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Tips for a smooth, healthy return to the classroom

OHSU Doernbecher pediatrician suggests a routine physical, current vaccines, appropriate safety gear, adequate sleep
Smiling father leaving son with backpack to school
Use these last few weeks before school begins to prepare your child and get the school year off to a better start for the whole family. (Getty Images)

Believe it or not, the start of the school year is right around the corner. Before putting kids on the school bus, child health experts suggest families do a little homework of their own.

Alanna Braun, M.D. headshot
Alanna Braun, M.D.

“It can be really hard to transition from the lazy days of summer to a bustling school schedule,” says Alanna Braun, M.D., assistant professor of pediatrics in the OHSU School of Medicine, OHSU Doernbecher Children’s Hospital. “However, taking the time to check-up on your student’s wellness before that first bell rings, can set them up for success throughout the whole year.”

To help facilitate a smooth transition, Braun recommends adding the following items to your back-to-school checklist:

  • Get a wellness exam: A yearly physical gives parents and children an opportunity to discover and discuss current and potential health problems or concerns with a medical provider. Be sure to mention any concerns about learning and behavior to help children succeed in school
  • Provide medical history, emergency contact info: Share a child’s medical records, including information about asthma, allergies or prescription medication, as well emergency medical contact information, with the school, and develop a realistic action plan should any health issues arise.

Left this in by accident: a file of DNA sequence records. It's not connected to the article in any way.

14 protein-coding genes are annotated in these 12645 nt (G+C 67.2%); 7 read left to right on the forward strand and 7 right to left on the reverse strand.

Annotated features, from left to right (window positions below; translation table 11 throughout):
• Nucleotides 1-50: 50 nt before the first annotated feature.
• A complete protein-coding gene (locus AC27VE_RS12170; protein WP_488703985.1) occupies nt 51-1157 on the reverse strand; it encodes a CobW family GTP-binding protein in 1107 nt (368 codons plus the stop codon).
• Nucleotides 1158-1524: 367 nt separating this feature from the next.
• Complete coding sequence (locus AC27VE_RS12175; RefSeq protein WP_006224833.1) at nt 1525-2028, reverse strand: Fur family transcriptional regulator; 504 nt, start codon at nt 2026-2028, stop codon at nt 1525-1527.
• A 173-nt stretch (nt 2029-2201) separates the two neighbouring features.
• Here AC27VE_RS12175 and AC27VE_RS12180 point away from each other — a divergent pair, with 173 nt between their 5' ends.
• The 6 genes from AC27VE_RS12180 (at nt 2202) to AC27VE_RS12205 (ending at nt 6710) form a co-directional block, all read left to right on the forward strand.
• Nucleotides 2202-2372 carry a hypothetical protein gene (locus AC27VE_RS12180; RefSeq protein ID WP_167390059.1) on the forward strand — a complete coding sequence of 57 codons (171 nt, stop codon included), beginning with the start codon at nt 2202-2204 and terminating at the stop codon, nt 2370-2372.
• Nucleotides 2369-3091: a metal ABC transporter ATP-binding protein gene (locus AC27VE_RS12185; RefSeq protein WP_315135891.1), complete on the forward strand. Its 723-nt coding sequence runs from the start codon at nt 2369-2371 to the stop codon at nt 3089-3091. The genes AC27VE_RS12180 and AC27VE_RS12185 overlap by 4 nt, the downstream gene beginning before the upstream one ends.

• Get vaccinated: Oregon law requires that students of all ages receive certain vaccines before they attend public schools and daycare facilities. To further prevent serious illness, families with adolescents and young adults also should consider shots to prevent human papillomavirus, or HPV, and meningococcal disease.
  • Decrease anxiety: If children are nervous about going to school, or a new school, it helps to rehearse the first day and even go to see the school or classroom together. Families can give their children a copy of their home or work phone numbers (or have them memorize them) so they can call if they need help.
  • Ease into sleep: Consider starting children on their school sleep/wake schedule a week or so ahead of time so that time change is not a factor on their first couple of days at school. Gradually ease kids into an earlier bedtime and an earlier wake-up time — even just 5 to 10 minutes earlier each night — a few weeks before school starts. Staying active during the day, having a calming bedtime routine that includes reading books together, cutting out sugar- and caffeine-laden snacks prior to bedtime, and limiting late-afternoon naps can help.
  • Travel safely: If commuting to school by bike or by car, remember helmets or booster seat/safety belts. If the child takes the bus or walks to school, plan ahead to explore the route together.
  • Keep it light: A child's backpack should weigh no more than 10 to 15% of their body weight to reduce the chance of back pain or injury. A lightweight backpack that has two wide, padded shoulder straps and a padded back are recommended.


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